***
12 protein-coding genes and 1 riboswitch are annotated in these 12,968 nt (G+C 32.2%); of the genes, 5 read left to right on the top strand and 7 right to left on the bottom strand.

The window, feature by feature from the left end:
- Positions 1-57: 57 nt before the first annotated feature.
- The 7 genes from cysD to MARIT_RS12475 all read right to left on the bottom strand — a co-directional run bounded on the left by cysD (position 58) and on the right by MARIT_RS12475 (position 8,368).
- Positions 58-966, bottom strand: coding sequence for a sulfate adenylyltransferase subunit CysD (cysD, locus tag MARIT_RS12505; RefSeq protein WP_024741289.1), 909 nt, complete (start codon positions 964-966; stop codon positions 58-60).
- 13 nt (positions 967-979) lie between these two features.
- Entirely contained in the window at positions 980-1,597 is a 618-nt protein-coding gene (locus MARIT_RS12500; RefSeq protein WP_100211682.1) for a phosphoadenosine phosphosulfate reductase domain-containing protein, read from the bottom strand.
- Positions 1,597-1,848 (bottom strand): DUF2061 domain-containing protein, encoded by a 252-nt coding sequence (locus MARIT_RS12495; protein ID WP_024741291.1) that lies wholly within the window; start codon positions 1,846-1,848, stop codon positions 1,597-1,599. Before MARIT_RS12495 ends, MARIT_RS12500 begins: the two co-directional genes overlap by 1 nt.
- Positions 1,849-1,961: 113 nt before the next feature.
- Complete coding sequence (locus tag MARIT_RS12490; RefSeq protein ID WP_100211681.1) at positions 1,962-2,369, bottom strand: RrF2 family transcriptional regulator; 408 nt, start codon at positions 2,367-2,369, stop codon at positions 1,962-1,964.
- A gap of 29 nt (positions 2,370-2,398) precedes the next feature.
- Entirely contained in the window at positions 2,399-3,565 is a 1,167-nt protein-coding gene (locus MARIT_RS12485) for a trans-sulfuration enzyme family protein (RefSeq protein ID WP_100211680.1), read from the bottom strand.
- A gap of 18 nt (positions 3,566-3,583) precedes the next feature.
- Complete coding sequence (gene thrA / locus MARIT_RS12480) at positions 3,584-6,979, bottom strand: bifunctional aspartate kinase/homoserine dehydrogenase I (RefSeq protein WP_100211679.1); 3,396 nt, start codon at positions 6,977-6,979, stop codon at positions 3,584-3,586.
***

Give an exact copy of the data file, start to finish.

12 protein-coding genes and 1 riboswitch are annotated in these 12,968 nt (G+C 32.2%); of the genes, 5 read left to right on the top strand and 7 right to left on the bottom strand.

The window, feature by feature from the left end:
- Positions 1-57: 57 nt before the first annotated feature.
- The 7 genes from cysD to MARIT_RS12475 all read right to left on the bottom strand — a co-directional run bounded on the left by cysD (position 58) and on the right by MARIT_RS12475 (position 8,368).
- Positions 58-966, bottom strand: coding sequence for a sulfate adenylyltransferase subunit CysD (cysD, locus tag MARIT_RS12505; RefSeq protein WP_024741289.1), 909 nt, complete (start codon positions 964-966; stop codon positions 58-60).
- 13 nt (positions 967-979) lie between these two features.
- Entirely contained in the window at positions 980-1,597 is a 618-nt protein-coding gene (locus MARIT_RS12500; RefSeq protein WP_100211682.1) for a phosphoadenosine phosphosulfate reductase domain-containing protein, read from the bottom strand.
- Positions 1,597-1,848 (bottom strand): DUF2061 domain-containing protein, encoded by a 252-nt coding sequence (locus MARIT_RS12495; protein ID WP_024741291.1) that lies wholly within the window; start codon positions 1,846-1,848, stop codon positions 1,597-1,599. Before MARIT_RS12495 ends, MARIT_RS12500 begins: the two co-directional genes overlap by 1 nt.
- Positions 1,849-1,961: 113 nt before the next feature.
- Complete coding sequence (locus tag MARIT_RS12490; RefSeq protein ID WP_100211681.1) at positions 1,962-2,369, bottom strand: RrF2 family transcriptional regulator; 408 nt, start codon at positions 2,367-2,369, stop codon at positions 1,962-1,964.
- A gap of 29 nt (positions 2,370-2,398) precedes the next feature.
- Entirely contained in the window at positions 2,399-3,565 is a 1,167-nt protein-coding gene (locus MARIT_RS12485) for a trans-sulfuration enzyme family protein (RefSeq protein ID WP_100211680.1), read from the bottom strand.
- A gap of 18 nt (positions 3,566-3,583) precedes the next feature.
- Complete coding sequence (gene thrA / locus MARIT_RS12480) at positions 3,584-6,979, bottom strand: bifunctional aspartate kinase/homoserine dehydrogenase I (RefSeq protein WP_100211679.1); 3,396 nt, start codon at positions 6,977-6,979, stop codon at positions 3,584-3,586.